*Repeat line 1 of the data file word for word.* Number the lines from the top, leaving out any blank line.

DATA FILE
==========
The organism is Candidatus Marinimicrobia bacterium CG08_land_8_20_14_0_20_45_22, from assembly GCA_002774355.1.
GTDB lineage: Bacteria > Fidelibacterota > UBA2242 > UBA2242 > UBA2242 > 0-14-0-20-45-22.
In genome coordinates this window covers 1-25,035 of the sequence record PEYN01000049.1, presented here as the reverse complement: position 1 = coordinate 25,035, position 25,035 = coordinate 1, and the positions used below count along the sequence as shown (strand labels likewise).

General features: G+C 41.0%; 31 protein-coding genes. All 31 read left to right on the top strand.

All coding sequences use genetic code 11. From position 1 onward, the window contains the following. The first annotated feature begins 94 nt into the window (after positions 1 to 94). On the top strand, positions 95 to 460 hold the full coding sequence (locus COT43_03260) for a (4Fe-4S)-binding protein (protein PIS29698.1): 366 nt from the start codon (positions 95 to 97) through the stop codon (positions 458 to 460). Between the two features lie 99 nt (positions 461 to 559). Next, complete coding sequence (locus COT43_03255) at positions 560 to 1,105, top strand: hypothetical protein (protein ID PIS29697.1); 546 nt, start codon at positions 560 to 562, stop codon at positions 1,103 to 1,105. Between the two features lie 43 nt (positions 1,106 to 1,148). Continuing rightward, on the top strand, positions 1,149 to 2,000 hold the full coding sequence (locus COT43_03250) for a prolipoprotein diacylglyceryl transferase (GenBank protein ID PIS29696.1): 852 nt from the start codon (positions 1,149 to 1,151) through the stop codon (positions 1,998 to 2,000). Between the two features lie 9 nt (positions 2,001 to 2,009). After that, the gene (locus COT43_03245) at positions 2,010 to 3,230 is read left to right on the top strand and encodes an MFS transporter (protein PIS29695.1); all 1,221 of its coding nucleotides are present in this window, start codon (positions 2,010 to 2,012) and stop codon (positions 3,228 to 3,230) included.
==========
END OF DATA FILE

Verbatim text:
The organism is Candidatus Marinimicrobia bacterium CG08_land_8_20_14_0_20_45_22, from assembly GCA_002774355.1.